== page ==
6. Fraudulent Nondisclosure.

Fraudulent nondisclosure involves failing to disclose a material defect. For example, if you were to incorrectly claim that you never noticed any leakage in the basement at all, that would be a nondisclosure.

7. Staging.

Before listing your home it is important to have your home looking its best. Staged homes sell an average of 17% faster than homes that are not. There are many statistics to be found from many sources but staged homes also appear to sell for 1-5% more than a home that is not staged. We work with many different staging companies so we can tailor staging services to each unique home’s needs.

8. Marketing.

We achieve high list-to-sale ratios and very low days on market in contrast with other brokers. We excel in evaluating homes, making them better with staging, advising of needed repairs and setting the right price to get the best outcome for our sellers. We set realistic expectations based on anticipating repairs needed after a buyer’s home inspection, preventing most of the typical drama that comes up during a sales transaction.

9. Showings.

Sellers should be aware that same-day and even last-minute requests for showings are common, so a seller with a ‘24 hour notice to show’ stipulation often cuts himself out of a good chunk of the buying market. The only standard lag time that should be necessary is when you must give ample notice to a tenant. In Utah the standard is 24 hours notice. Once a house gets tagged as difficult to show by agents, you won’t receive as many calls to show it.

Home Buyer Checklist

Our mission is to guide home buyers and sellers through one of the biggest financial decisions of their lives. We strive to make buying and selling homes a smooth process where our clients feel empowered with information and shielded from complications.

We hope this checklist helps you through the process of buying a home.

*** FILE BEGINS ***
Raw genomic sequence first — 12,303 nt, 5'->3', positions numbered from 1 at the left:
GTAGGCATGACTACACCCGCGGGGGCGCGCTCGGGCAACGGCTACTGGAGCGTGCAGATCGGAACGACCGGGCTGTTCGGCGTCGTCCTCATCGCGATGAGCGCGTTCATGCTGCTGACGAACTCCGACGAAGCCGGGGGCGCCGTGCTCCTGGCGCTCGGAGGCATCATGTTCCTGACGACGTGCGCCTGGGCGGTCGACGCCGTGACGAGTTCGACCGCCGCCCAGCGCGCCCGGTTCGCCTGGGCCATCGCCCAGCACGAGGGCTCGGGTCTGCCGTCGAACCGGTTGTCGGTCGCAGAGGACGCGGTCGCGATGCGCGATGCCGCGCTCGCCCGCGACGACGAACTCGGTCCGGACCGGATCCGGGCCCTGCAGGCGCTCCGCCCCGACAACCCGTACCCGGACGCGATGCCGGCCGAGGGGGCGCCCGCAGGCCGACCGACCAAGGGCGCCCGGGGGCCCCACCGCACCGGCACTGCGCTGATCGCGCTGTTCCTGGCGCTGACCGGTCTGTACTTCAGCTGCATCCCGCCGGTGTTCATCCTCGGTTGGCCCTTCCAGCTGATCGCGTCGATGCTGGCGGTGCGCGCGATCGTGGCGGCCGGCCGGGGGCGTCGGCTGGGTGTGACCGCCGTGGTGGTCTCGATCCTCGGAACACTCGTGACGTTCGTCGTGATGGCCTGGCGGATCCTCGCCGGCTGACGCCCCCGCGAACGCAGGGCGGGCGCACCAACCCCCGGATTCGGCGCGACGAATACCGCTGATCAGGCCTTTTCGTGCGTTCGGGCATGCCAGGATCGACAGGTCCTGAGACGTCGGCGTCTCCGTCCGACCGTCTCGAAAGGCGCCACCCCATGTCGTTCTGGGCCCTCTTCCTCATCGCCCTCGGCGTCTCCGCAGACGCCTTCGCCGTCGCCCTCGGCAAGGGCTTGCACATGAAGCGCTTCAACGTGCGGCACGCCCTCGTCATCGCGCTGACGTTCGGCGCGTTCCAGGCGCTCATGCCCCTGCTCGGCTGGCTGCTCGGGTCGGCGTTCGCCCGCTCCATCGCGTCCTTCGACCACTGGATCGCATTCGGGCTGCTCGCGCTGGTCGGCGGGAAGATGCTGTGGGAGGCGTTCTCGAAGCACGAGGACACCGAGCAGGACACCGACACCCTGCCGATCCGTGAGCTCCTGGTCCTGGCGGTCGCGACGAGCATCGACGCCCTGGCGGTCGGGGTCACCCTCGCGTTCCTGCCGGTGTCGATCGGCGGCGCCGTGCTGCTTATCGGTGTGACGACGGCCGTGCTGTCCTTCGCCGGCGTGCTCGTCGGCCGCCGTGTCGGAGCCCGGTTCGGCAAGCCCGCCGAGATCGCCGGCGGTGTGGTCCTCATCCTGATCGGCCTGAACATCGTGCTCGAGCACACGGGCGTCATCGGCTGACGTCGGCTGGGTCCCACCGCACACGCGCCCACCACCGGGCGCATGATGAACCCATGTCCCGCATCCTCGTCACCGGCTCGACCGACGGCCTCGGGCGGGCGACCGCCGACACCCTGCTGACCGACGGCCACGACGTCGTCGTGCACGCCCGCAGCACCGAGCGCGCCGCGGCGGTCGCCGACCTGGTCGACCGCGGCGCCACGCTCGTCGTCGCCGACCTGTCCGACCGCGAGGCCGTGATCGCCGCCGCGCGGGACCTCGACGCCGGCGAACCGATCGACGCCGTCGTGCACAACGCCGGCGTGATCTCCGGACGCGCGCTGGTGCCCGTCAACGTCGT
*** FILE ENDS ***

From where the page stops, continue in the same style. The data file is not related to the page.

1. Get Pre-approved for a mortgage loan and establish a budget. This important step will illuminate any disappointments by avoiding looking at homes outside of your budget or what you qualify for.

 

2. Identify what type of property you would like to buy (condo, townhouse, single-family home, duplex, etc.)

3. Identify what locations are acceptable for your new home. Consider public transit, schools, grocery stores, shopping, etc.

4. See prospective homes with your agent. This can be daunting but so much fun!

5. Write an offer on a home and get it accepted! Keep in mind that sometimes negotiations will need to take place.

6. Once you have an accepted offer, follow your agent’s instructions for providing earnest money, ordering a home inspection, and starting the loan origination process with your lender.

7. After inspections are complete and the appraisal is completed, usually the transaction will go through so it is time to start packing and planning your move.

8. Contact movers 1-2 weeks ahead of time as a minimum to be sure your timeline can bet met. And start packing!

 

9. Less than one week before closing you will need to set up utilities to be in your name, homeowner’s insurance to start. We will provide you with the contact info for your utility providers.

 

10. On the day of closing or day prior to closing, you will need to wire your down payment and closing costs to the title company for closing. After your loan funds and the deed records, you are the new owner of your home! Your agent will arrange to get keys to you so you can take possession.